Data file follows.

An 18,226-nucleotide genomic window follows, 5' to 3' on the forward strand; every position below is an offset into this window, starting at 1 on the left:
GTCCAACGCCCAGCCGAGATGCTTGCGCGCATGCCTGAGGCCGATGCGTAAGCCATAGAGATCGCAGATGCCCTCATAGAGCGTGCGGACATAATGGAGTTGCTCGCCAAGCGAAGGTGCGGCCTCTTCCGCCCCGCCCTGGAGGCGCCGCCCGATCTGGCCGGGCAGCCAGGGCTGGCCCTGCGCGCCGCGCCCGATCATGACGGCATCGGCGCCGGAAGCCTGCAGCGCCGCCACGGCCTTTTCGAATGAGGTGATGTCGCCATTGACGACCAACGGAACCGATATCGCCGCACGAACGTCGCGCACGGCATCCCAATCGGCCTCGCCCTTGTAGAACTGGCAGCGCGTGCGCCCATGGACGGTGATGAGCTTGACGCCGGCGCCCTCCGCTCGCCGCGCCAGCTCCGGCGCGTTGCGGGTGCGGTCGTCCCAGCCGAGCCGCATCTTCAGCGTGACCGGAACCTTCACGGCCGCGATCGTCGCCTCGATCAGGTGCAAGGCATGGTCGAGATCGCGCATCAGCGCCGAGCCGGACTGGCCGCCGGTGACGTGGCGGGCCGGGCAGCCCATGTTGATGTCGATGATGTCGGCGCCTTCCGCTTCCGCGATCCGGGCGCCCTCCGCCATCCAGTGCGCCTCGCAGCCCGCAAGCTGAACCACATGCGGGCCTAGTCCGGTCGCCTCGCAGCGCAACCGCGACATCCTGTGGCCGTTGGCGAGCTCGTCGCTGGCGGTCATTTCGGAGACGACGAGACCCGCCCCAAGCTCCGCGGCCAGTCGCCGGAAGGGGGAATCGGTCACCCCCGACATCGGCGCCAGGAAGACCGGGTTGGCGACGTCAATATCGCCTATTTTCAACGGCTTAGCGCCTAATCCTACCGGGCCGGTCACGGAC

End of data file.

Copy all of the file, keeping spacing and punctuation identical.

An 18,226-nucleotide genomic window follows, 5' to 3' on the forward strand; every position below is an offset into this window, starting at 1 on the left:
GTCCAACGCCCAGCCGAGATGCTTGCGCGCATGCCTGAGGCCGATGCGTAAGCCATAGAGATCGCAGATGCCCTCATAGAGCGTGCGGACATAATGGAGTTGCTCGCCAAGCGAAGGTGCGGCCTCTTCCGCCCCGCCCTGGAGGCGCCGCCCGATCTGGCCGGGCAGCCAGGGCTGGCCCTGCGCGCCGCGCCCGATCATGACGGCATCGGCGCCGGAAGCCTGCAGCGCCGCCACGGCCTTTTCGAATGAGGTGATGTCGCCATTGACGACCAACGGAACCGATATCGCCGCACGAACGTCGCGCACGGCATCCCAATCGGCCTCGCCCTTGTAGAACTGGCAGCGCGTGCGCCCATGGACGGTGATGAGCTTGACGCCGGCGCCCTCCGCTCGCCGCGCCAGCTCCGGCGCGTTGCGGGTGCGGTCGTCCCAGCCGAGCCGCATCTTCAGCGTGACCGGAACCTTCACGGCCGCGATCGTCGCCTCGATCAGGTGCAAGGCATGGTCGAGATCGCGCATCAGCGCCGAGCCGGACTGGCCGCCGGTGACGTGGCGGGCCGGGCAGCCCATGTTGATGTCGATGATGTCGGCGCCTTCCGCTTCCGCGATCCGGGCGCCCTCCGCCATCCAGTGCGCCTCGCAGCCCGCAAGCTGAACCACATGCGGGCCTAGTCCGGTCGCCTCGCAGCGCAACCGCGACATCCTGTGGCCGTTGGCGAGCTCGTCGCTGGCGGTCATTTCGGAGACGACGAGACCCGCCCCAAGCTCCGCGGCCAGTCGCCGGAAGGGGGAATCGGTCACCCCCGACATCGGCGCCAGGAAGACCGGGTTGGCGACGTCAATATCGCCTATTTTCAACGGCTTAGCGCCTAATCCTACCGGGCCGGTCACGGAC